SOURCE: slp3D

September 13, 2005 07:15 ET

Reminder - OR-Live.com Presents: Computer-Assisted Hip Replacement Surgery - A More Accurate Placement of the Implant Ensures Better Outcomes for the Patient

Live Webcast From Robert Wood Johnson University Hospital: September 13, 2005 2:00 PM EDT (18:00 UTC)

NEW BRUNSWICK, NJ -- (MARKET WIRE) -- September 13, 2005 -- Using instruments and software that work like global positioning systems, orthopaedic surgeon Dr. David Harwood will be performing minimally invasive hip replacement surgery that will be carried live on www.OR-Live.com

In addition to the new technology, the surgeon will be using new materials for the implant that reduce friction and are more durable.

This new technology will be combined with a minimally invasive technique that significantly reduces the length of both the incision and the surgery compared with traditional hip replacement surgery. The smaller incision not only leaves a smaller scar, but also reduces the amount of blood lost and tissue cut, thus reducing the patient's recovery time.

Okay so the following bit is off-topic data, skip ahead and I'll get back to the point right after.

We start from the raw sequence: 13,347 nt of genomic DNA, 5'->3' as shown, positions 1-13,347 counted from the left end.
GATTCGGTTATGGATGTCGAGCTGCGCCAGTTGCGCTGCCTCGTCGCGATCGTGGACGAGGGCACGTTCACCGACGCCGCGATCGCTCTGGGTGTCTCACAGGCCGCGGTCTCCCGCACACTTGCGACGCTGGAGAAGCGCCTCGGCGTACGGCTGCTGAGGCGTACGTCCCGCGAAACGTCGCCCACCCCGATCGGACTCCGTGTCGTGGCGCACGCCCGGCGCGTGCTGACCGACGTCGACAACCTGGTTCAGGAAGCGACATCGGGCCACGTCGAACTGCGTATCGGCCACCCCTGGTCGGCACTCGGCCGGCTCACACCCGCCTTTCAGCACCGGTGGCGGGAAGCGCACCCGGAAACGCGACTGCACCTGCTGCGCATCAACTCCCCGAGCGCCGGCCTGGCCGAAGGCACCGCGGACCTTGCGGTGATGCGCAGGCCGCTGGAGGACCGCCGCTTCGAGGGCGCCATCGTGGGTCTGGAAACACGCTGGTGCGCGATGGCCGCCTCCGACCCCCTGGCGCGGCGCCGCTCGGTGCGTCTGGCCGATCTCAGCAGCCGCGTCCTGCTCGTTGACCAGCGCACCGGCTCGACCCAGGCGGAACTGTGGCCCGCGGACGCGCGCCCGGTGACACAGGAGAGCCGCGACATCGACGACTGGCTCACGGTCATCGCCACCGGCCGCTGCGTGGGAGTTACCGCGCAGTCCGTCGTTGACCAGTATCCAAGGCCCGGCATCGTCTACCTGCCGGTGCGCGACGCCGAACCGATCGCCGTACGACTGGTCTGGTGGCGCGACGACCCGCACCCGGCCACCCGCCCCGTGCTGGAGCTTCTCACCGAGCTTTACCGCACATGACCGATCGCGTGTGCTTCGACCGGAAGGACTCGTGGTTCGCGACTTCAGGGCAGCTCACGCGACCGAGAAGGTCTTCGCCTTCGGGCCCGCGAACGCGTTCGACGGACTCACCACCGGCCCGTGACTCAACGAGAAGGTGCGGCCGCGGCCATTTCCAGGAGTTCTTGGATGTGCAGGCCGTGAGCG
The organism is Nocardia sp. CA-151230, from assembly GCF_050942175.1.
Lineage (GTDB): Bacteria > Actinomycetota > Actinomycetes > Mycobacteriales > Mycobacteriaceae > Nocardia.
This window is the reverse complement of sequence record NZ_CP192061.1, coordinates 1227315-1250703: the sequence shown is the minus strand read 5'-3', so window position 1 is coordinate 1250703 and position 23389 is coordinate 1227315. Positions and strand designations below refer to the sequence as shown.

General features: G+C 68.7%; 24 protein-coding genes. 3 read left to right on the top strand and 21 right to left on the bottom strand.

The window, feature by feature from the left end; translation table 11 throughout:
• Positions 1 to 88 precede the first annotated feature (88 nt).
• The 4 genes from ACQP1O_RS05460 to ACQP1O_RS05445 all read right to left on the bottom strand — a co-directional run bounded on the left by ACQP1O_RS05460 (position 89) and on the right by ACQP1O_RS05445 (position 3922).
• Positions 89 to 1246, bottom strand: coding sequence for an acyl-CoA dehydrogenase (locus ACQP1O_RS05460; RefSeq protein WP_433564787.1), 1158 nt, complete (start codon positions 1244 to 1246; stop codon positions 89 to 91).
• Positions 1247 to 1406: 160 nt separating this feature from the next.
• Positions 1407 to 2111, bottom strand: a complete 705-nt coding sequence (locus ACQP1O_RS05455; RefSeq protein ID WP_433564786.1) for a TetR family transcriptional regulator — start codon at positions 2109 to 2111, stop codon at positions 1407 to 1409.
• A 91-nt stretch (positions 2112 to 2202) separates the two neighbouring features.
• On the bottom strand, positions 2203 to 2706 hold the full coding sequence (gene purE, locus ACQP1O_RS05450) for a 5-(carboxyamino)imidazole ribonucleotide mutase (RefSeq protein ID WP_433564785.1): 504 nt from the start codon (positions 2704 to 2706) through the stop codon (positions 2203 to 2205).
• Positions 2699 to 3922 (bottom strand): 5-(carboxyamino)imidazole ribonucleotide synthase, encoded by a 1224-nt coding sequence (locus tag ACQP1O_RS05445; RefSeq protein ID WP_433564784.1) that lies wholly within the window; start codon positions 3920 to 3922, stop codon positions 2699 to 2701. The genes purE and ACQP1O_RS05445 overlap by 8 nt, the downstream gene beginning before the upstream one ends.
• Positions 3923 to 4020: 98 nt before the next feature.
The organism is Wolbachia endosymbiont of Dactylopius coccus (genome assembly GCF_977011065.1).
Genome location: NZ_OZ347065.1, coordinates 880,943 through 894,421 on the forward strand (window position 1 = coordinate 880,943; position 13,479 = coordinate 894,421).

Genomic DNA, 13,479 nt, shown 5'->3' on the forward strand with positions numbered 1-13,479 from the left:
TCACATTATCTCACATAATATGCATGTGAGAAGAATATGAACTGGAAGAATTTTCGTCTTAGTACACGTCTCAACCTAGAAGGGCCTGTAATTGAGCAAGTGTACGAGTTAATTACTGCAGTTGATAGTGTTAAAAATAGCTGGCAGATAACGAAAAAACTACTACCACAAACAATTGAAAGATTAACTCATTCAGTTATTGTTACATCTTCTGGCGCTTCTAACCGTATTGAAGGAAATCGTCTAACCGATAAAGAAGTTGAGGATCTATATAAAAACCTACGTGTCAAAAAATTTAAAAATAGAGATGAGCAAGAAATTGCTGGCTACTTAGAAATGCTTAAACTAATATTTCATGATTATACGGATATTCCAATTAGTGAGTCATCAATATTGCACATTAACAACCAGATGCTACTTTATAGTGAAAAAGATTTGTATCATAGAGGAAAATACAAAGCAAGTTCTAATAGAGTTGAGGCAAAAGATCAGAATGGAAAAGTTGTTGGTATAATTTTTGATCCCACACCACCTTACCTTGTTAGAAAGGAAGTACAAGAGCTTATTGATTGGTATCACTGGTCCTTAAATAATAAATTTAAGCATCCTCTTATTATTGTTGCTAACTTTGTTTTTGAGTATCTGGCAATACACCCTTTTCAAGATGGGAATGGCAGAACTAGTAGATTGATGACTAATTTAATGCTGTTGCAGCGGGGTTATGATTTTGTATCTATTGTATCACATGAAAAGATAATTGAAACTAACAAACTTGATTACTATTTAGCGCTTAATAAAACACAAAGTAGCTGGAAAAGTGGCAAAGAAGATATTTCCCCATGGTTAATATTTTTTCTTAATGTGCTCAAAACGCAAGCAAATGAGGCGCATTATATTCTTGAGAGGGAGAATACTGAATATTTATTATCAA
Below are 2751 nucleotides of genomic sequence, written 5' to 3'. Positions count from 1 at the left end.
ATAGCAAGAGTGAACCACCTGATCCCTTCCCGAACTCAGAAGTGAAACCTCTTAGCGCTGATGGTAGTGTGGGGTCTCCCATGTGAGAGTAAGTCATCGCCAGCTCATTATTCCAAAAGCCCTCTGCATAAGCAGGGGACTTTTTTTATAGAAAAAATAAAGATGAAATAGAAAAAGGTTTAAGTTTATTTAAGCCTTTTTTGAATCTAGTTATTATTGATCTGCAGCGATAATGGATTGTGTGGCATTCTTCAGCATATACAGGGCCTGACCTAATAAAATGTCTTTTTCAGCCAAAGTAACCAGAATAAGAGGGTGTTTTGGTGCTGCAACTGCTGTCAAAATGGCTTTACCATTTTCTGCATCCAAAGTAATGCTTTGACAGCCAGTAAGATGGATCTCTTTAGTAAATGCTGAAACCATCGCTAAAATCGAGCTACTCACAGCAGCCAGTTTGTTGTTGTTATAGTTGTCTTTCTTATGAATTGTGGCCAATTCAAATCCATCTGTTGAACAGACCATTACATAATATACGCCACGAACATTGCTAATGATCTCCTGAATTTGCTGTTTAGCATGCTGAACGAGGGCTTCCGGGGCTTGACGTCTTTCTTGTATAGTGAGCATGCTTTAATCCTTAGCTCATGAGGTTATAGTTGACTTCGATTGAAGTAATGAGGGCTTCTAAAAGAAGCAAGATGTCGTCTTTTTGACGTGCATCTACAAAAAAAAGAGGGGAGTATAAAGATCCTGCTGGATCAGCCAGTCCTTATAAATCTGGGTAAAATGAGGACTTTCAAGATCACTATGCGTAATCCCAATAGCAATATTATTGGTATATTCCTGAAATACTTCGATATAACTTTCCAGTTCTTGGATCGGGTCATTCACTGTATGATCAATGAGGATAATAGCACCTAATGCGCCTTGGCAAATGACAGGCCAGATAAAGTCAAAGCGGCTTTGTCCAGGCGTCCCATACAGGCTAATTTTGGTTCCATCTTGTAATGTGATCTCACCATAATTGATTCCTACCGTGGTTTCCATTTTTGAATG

Dr. Harwood explained that the new software maps landmarks in the hip, and cameras show images of what the implant will look like before the first incision.

"This technology lessens the likelihood of implant placement complications and allows for a better range of motion for the patient," said Dr. Harwood, who is also an associate professor at UMDNJ-Robert Wood Johnson Medical School in New Brunswick.

The AchieveCAS™ computer-assisted instruments and software were created by Smith & Nephew Orthopaedics (NYSE: SNN) (LSE: SN). By using this revolutionary software, Dr. Harwood is reducing the margin of error in hip replacement surgery. The Achieve application gives the surgeon crucial feedback about the movement of the instruments and implant relative to the patient's anatomy, ensuring the implant's precise placement.

In addition, Dr. Harwood will be using an implant made of a material that reduces friction and wear by as much as 85 percent. Oxidized zirconium, a combination of ceramics and metal, reduces friction and wear, which allows younger and more active patients to reap the benefits of hip replacement surgery without increased concern of needing a second surgery later in life.

"The combination of this imaging technology and the new implant reinforces Robert Wood Johnson University Hospital's leadership in the orthopaedic medical community," said Dr. Harwood. "Patients who come to our hospital can be confident they will have access to the best technology available."

Visit http://www.or-live.com/robertwoodjohnson/1304 now to view a program preview and doctor's comments. VNR: http://www.or-live.com/rams/rwj-1304-mkw-q.ram

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